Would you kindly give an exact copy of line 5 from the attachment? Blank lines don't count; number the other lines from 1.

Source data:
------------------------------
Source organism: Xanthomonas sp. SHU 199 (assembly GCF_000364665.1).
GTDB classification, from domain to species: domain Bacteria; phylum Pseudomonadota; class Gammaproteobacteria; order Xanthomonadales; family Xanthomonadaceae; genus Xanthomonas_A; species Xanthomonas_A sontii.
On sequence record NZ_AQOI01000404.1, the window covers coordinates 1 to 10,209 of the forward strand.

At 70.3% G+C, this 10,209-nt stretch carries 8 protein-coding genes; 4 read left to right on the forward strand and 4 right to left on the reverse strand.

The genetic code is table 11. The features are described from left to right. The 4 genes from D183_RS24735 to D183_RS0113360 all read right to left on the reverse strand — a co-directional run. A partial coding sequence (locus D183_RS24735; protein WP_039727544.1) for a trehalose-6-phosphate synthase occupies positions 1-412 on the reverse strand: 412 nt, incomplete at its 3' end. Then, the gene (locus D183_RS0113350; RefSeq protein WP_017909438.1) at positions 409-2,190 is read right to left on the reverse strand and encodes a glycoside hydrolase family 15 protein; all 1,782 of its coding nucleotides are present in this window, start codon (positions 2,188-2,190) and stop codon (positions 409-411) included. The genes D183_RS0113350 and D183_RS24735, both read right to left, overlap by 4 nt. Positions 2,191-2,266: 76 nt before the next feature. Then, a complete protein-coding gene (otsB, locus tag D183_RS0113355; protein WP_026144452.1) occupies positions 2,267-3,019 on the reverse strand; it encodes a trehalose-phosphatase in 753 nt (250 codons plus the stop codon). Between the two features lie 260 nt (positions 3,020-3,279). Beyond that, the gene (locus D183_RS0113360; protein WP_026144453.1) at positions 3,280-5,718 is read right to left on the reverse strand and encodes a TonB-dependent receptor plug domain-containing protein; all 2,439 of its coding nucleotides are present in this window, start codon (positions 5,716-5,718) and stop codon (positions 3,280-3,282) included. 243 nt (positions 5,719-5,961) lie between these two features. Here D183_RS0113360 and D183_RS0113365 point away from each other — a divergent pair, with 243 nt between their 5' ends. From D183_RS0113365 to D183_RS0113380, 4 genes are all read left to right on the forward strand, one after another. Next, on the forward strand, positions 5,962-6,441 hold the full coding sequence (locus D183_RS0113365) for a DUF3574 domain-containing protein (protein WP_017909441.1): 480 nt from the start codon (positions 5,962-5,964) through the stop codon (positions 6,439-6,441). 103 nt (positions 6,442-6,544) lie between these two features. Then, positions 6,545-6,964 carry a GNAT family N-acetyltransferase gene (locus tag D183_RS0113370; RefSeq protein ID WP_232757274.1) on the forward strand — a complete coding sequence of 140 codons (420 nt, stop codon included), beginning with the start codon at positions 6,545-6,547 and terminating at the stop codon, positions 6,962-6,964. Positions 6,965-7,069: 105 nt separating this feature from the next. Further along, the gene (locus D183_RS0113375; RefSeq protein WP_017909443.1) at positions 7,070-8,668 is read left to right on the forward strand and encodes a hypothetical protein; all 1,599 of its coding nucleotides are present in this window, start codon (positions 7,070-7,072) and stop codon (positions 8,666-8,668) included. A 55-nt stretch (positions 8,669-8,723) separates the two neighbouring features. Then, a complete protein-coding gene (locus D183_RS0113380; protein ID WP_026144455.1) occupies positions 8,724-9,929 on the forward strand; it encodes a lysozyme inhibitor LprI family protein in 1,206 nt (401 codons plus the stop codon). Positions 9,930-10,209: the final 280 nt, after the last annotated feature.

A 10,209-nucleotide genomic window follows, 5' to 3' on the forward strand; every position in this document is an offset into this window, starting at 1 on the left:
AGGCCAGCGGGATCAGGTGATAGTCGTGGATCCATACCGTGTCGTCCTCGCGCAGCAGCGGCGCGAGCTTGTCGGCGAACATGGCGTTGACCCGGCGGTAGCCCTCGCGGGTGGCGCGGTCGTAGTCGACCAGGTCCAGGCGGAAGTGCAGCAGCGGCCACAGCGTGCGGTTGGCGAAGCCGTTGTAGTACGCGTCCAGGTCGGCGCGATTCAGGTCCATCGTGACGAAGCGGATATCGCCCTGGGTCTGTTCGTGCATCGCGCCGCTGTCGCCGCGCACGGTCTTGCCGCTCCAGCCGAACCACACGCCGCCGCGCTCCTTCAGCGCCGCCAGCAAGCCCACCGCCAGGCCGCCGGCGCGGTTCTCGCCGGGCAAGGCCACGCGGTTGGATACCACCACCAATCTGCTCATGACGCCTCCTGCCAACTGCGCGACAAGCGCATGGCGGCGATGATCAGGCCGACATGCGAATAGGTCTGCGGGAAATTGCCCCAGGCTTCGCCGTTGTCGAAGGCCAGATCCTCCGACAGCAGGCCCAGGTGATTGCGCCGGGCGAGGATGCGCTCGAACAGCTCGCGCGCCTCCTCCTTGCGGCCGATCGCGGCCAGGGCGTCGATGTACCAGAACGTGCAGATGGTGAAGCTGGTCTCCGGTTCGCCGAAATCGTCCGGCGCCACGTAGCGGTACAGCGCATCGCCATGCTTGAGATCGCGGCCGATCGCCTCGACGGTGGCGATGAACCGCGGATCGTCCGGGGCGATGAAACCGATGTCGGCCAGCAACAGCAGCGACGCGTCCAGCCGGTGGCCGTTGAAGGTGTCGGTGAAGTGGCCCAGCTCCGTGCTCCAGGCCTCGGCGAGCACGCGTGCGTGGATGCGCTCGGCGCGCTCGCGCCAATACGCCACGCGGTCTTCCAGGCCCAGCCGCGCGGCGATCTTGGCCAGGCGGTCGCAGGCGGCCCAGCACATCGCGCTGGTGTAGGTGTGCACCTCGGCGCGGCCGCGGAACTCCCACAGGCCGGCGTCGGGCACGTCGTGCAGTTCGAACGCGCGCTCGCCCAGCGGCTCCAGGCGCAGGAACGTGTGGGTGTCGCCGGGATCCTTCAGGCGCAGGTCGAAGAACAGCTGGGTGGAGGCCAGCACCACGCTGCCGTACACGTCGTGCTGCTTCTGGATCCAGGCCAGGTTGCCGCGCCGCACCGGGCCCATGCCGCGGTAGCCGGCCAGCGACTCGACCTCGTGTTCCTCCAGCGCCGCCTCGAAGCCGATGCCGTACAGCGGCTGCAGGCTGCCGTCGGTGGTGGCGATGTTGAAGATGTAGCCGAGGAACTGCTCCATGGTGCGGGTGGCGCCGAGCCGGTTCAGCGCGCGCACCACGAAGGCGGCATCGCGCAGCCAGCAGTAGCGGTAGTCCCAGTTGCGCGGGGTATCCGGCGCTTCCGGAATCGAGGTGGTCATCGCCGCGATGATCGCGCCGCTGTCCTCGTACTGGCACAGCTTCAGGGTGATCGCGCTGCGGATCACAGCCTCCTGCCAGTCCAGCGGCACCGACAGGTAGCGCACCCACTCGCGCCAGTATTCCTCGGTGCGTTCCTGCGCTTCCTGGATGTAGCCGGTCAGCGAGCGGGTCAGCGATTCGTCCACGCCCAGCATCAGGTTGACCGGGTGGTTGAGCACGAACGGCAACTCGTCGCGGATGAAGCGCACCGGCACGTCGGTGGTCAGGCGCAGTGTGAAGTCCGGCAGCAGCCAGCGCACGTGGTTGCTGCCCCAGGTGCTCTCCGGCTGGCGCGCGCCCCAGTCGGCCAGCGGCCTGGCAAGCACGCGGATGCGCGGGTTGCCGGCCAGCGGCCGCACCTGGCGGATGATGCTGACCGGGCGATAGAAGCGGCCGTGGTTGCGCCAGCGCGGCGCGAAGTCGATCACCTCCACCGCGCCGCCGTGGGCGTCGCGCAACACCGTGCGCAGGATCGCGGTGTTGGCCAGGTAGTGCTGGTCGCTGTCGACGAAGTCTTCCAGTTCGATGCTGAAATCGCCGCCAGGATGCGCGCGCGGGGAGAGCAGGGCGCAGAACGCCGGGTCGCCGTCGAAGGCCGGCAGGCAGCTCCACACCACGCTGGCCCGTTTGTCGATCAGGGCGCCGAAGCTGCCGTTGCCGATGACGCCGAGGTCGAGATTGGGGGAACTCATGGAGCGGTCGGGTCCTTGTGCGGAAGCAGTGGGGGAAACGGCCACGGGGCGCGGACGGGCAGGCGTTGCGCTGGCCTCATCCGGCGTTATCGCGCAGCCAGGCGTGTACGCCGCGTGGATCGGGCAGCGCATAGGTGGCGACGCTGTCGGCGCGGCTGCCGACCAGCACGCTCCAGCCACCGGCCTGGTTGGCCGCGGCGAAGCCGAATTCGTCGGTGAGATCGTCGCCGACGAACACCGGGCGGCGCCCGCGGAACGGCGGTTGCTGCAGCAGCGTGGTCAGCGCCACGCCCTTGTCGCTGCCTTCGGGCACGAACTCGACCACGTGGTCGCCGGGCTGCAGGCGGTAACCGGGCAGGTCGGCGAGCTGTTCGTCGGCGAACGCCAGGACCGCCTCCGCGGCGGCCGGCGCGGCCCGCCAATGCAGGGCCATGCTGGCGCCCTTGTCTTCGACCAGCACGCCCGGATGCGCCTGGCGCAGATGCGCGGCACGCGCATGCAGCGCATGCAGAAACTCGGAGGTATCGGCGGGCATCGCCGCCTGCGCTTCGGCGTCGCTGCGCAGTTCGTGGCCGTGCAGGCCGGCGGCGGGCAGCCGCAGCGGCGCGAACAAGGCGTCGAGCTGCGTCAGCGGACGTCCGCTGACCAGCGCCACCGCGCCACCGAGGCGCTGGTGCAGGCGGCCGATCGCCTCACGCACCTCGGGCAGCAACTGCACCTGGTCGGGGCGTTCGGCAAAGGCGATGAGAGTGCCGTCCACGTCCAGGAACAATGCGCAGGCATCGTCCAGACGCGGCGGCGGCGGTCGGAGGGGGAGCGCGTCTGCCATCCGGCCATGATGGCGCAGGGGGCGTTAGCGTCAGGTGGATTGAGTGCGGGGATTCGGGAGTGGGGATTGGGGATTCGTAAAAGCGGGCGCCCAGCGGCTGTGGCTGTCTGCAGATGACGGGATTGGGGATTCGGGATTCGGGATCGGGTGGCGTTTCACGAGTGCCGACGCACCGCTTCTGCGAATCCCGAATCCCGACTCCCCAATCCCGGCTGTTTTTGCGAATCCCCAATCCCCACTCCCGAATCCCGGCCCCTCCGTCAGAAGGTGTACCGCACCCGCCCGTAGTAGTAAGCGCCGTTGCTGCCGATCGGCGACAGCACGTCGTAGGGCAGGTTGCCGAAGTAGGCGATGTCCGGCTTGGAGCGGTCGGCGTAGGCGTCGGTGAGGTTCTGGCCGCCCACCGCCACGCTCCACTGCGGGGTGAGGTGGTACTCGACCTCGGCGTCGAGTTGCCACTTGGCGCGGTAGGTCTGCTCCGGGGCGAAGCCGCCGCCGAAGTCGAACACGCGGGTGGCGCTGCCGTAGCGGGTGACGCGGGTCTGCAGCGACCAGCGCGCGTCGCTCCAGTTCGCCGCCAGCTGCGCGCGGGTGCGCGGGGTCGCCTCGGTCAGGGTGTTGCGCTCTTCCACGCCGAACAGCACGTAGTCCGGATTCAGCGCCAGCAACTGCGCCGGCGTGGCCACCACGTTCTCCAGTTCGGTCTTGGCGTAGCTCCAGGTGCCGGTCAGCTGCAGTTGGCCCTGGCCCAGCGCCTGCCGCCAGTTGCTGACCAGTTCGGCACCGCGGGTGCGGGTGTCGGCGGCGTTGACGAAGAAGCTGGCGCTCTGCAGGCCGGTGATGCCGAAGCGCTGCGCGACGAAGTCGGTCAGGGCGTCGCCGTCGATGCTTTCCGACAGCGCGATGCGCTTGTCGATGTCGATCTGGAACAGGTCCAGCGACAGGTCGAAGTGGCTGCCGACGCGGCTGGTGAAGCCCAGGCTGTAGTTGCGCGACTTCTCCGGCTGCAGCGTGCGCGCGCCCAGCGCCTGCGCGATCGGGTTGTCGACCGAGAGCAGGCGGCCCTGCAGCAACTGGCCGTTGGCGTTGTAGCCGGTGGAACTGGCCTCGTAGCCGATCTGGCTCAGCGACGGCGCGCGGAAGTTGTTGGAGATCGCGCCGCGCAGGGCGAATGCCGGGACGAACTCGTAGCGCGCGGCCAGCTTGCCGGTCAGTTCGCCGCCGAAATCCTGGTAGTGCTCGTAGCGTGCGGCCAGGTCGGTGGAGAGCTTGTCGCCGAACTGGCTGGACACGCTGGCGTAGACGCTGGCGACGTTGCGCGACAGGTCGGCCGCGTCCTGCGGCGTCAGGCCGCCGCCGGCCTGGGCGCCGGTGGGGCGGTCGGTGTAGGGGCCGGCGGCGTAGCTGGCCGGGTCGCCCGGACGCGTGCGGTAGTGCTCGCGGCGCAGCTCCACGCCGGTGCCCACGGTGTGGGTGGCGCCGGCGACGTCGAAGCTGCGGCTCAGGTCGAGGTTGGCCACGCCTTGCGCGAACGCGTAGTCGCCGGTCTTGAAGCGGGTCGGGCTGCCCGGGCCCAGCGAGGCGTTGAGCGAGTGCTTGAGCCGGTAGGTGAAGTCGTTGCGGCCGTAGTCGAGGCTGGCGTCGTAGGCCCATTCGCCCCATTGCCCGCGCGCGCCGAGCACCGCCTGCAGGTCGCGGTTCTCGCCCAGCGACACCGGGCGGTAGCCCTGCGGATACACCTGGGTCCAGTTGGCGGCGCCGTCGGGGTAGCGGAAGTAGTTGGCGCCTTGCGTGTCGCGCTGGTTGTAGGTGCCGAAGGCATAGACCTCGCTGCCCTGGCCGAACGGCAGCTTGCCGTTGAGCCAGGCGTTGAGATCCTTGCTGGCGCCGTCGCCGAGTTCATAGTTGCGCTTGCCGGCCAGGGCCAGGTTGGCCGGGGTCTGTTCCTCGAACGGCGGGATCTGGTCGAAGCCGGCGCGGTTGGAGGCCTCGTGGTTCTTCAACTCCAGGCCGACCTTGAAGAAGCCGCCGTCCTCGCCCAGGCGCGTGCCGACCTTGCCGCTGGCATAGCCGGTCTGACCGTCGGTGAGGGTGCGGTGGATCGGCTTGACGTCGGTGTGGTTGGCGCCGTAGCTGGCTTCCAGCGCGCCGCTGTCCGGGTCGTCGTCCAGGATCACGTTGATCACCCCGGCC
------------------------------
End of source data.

The genetic code is table 11. The features are described from left to right. The 4 genes from D183_RS24735 to D183_RS0113360 all read right to left on the reverse strand — a co-directional run. A partial coding sequence (locus D183_RS24735; protein WP_039727544.1) for a trehalose-6-phosphate synthase occupies positions 1-412 on the reverse strand: 412 nt, incomplete at its 3' end. Then, the gene (locus D183_RS0113350; RefSeq protein WP_017909438.1) at positions 409-2,190 is read right to left on the reverse strand and encodes a glycoside hydrolase family 15 protein; all 1,782 of its coding nucleotides are present in this window, start codon (positions 2,188-2,190) and stop codon (positions 409-411) included. The genes D183_RS0113350 and D183_RS24735, both read right to left, overlap by 4 nt. Positions 2,191-2,266: 76 nt before the next feature. Then, a complete protein-coding gene (otsB, locus tag D183_RS0113355; protein WP_026144452.1) occupies positions 2,267-3,019 on the reverse strand; it encodes a trehalose-phosphatase in 753 nt (250 codons plus the stop codon). Between the two features lie 260 nt (positions 3,020-3,279). Beyond that, the gene (locus D183_RS0113360; protein WP_026144453.1) at positions 3,280-5,718 is read right to left on the reverse strand and encodes a TonB-dependent receptor plug domain-containing protein; all 2,439 of its coding nucleotides are present in this window, start codon (positions 5,716-5,718) and stop codon (positions 3,280-3,282) included. 243 nt (positions 5,719-5,961) lie between these two features. Here D183_RS0113360 and D183_RS0113365 point away from each other — a divergent pair, with 243 nt between their 5' ends. From D183_RS0113365 to D183_RS0113380, 4 genes are all read left to right on the forward strand, one after another. Next, on the forward strand, positions 5,962-6,441 hold the full coding sequence (locus D183_RS0113365) for a DUF3574 domain-containing protein (protein WP_017909441.1): 480 nt from the start codon (positions 5,962-5,964) through the stop codon (positions 6,439-6,441). 103 nt (positions 6,442-6,544) lie between these two features. Then, positions 6,545-6,964 carry a GNAT family N-acetyltransferase gene (locus tag D183_RS0113370; RefSeq protein ID WP_232757274.1) on the forward strand — a complete coding sequence of 140 codons (420 nt, stop codon included), beginning with the start codon at positions 6,545-6,547 and terminating at the stop codon, positions 6,962-6,964. Positions 6,965-7,069: 105 nt separating this feature from the next. Further along, the gene (locus D183_RS0113375; RefSeq protein WP_017909443.1) at positions 7,070-8,668 is read left to right on the forward strand and encodes a hypothetical protein; all 1,599 of its coding nucleotides are present in this window, start codon (positions 7,070-7,072) and stop codon (positions 8,666-8,668) included. A 55-nt stretch (positions 8,669-8,723) separates the two neighbouring features. Then, a complete protein-coding gene (locus D183_RS0113380; protein ID WP_026144455.1) occupies positions 8,724-9,929 on the forward strand; it encodes a lysozyme inhibitor LprI family protein in 1,206 nt (401 codons plus the stop codon). Positions 9,930-10,209: the final 280 nt, after the last annotated feature.